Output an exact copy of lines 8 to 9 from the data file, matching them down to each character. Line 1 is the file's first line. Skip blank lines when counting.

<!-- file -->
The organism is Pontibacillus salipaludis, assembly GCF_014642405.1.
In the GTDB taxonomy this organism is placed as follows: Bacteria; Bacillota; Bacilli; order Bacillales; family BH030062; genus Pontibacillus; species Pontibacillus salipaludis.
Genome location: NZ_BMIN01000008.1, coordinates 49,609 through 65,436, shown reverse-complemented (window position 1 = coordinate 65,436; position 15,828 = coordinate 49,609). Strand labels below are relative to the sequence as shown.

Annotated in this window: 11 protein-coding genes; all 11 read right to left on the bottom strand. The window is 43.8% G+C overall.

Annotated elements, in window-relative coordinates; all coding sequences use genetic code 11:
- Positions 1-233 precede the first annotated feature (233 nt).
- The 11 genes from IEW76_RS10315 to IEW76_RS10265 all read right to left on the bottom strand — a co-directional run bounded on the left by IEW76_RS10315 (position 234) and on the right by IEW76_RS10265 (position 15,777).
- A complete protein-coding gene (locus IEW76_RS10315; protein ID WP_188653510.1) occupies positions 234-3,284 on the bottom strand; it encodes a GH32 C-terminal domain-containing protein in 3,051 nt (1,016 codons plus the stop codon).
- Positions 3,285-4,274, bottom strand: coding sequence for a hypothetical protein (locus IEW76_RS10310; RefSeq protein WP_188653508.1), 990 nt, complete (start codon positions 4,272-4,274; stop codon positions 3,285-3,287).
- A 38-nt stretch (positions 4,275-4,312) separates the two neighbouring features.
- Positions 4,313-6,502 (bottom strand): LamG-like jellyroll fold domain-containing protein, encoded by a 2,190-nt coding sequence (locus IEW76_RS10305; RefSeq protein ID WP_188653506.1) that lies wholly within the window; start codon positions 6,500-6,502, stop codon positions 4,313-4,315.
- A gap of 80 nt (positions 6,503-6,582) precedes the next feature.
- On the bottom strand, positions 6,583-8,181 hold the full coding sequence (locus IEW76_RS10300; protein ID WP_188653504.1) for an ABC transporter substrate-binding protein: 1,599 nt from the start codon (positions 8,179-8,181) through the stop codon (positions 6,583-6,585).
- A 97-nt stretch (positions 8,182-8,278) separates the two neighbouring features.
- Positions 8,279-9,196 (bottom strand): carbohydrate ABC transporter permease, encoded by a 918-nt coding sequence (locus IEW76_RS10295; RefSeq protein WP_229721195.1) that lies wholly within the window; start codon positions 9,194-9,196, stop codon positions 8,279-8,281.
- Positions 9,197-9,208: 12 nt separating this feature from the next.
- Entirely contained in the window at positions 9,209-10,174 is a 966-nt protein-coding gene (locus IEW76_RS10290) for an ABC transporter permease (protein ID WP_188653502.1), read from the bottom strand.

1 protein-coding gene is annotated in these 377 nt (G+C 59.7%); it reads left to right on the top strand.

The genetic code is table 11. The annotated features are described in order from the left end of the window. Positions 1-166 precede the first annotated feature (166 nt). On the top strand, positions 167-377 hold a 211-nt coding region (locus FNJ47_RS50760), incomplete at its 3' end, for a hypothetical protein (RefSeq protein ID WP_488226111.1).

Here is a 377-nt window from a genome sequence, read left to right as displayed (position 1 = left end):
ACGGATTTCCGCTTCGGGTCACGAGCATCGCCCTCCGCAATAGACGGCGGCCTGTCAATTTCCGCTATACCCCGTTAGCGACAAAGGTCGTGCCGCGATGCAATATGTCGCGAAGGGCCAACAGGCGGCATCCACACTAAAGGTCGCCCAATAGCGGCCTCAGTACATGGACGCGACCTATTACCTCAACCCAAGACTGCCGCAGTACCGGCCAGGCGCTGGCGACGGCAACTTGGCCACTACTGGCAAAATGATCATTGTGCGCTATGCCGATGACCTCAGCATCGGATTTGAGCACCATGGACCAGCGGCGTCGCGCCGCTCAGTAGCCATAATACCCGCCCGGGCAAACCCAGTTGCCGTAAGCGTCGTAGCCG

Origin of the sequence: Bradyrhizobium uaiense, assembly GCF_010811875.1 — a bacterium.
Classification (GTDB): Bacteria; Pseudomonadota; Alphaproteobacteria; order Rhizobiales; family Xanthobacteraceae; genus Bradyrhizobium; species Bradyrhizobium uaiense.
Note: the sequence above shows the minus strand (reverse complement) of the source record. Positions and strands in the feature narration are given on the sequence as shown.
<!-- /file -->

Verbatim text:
- A complete protein-coding gene (locus IEW76_RS10315; protein ID WP_188653510.1) occupies positions 234-3,284 on the bottom strand; it encodes a GH32 C-terminal domain-containing protein in 3,051 nt (1,016 codons plus the stop codon).
- Positions 3,285-4,274, bottom strand: coding sequence for a hypothetical protein (locus IEW76_RS10310; RefSeq protein WP_188653508.1), 990 nt, complete (start codon positions 4,272-4,274; stop codon positions 3,285-3,287).